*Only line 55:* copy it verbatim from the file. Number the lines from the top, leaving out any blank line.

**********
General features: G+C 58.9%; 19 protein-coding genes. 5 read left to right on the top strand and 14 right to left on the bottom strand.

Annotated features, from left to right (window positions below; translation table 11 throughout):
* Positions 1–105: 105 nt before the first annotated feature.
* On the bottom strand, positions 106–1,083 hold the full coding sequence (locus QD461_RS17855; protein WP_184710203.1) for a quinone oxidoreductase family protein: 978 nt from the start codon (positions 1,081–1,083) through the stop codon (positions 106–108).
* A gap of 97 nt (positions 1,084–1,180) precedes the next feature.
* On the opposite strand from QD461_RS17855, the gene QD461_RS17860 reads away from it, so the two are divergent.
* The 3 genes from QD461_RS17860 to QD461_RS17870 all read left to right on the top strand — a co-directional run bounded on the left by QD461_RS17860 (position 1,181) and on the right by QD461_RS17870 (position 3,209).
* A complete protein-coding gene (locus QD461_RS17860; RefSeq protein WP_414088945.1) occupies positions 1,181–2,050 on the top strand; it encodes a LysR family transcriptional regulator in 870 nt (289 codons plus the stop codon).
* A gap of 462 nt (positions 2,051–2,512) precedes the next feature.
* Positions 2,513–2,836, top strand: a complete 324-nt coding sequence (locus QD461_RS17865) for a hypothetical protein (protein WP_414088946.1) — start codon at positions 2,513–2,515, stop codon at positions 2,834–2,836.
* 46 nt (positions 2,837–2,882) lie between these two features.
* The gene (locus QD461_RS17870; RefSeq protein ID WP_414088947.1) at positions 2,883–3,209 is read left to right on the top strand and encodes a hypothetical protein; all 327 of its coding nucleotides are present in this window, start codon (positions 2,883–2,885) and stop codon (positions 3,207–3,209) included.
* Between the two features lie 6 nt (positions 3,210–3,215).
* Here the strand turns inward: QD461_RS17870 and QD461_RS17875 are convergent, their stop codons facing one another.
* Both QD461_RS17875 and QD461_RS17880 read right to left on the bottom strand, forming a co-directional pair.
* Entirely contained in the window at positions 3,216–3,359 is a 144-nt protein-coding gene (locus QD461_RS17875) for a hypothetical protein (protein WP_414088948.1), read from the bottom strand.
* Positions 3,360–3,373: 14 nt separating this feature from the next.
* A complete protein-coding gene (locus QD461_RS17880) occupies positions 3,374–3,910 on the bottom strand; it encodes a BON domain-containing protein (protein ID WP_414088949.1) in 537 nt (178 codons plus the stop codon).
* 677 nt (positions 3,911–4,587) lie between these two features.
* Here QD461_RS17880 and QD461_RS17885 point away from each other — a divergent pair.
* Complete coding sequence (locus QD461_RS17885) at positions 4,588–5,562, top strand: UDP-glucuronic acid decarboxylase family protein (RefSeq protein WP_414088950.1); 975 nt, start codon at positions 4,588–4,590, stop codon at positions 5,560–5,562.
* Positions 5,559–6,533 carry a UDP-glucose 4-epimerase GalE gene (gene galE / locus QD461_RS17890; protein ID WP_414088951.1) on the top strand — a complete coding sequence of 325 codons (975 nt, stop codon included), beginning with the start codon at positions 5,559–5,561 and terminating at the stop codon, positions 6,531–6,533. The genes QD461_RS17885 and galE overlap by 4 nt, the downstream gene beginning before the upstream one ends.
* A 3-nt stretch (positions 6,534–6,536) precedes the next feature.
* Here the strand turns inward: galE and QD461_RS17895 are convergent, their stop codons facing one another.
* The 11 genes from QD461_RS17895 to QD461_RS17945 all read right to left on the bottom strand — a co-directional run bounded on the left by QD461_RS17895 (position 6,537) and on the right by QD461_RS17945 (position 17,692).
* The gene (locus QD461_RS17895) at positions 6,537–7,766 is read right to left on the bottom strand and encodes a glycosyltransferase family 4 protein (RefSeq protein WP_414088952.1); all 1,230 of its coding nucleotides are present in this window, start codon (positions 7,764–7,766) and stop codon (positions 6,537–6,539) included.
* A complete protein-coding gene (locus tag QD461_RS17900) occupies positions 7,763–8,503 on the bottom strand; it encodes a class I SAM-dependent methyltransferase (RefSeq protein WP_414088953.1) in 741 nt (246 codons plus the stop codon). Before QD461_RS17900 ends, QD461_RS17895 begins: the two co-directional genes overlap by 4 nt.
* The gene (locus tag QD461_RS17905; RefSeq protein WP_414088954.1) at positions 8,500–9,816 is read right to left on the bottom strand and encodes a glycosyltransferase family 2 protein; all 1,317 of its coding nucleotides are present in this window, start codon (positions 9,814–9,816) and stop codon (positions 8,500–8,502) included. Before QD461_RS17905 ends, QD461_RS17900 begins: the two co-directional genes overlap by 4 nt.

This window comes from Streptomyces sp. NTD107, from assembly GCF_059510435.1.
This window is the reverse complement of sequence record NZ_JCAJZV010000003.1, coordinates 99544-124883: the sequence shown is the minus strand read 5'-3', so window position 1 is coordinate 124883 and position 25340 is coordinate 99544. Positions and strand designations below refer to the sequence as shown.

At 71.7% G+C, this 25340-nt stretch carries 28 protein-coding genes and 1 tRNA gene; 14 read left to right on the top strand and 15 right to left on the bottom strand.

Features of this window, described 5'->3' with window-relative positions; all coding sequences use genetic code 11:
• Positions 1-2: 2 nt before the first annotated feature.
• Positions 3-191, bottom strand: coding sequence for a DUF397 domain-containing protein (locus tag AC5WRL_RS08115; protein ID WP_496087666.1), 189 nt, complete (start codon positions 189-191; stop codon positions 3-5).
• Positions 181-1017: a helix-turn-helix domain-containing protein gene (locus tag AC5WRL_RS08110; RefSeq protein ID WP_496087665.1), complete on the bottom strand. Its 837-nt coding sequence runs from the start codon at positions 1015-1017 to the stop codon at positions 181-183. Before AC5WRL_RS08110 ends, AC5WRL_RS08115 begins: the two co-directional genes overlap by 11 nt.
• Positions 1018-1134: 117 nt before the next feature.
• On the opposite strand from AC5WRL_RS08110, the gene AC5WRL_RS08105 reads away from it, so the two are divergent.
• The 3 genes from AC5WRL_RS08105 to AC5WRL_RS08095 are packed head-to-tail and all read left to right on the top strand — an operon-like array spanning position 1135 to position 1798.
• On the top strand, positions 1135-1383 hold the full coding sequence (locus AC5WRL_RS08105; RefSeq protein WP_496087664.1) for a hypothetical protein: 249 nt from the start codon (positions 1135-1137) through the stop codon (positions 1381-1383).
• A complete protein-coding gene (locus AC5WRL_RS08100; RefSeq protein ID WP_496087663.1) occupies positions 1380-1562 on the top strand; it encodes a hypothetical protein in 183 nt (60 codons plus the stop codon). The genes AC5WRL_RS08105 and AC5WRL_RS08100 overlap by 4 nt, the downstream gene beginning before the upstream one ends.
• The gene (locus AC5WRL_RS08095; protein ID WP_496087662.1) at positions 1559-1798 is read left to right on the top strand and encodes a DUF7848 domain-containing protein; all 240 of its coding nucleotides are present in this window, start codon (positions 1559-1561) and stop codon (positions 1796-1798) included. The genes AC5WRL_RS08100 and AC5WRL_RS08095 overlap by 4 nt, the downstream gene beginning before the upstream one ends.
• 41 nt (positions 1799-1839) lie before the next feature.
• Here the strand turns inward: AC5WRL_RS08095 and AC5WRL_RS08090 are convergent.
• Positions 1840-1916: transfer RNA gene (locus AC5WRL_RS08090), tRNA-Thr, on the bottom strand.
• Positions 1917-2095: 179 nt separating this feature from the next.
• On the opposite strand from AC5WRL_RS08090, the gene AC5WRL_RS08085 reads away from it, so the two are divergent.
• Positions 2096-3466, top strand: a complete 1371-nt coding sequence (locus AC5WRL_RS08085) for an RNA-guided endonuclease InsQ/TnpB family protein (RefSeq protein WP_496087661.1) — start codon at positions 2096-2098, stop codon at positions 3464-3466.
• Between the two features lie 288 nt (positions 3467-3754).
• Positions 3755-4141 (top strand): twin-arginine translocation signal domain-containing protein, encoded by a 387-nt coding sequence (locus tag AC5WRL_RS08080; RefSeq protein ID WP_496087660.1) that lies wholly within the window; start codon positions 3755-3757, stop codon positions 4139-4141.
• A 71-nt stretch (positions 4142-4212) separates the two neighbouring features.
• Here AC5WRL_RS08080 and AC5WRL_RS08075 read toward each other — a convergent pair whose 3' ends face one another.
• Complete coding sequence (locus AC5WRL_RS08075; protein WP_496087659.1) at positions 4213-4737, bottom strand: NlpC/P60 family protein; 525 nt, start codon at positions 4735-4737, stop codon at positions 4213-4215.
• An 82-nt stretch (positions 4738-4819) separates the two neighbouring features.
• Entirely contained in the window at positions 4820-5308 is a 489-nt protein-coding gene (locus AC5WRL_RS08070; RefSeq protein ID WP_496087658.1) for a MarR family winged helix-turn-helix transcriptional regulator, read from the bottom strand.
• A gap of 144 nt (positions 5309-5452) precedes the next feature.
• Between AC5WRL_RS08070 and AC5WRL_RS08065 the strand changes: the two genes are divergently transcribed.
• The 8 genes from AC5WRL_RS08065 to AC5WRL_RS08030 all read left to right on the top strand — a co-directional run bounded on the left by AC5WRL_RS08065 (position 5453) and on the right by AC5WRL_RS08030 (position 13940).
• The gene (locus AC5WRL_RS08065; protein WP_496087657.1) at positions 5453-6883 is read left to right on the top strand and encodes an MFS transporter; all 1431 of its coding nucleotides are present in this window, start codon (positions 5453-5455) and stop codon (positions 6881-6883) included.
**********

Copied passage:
• A gap of 144 nt (positions 5309-5452) precedes the next feature.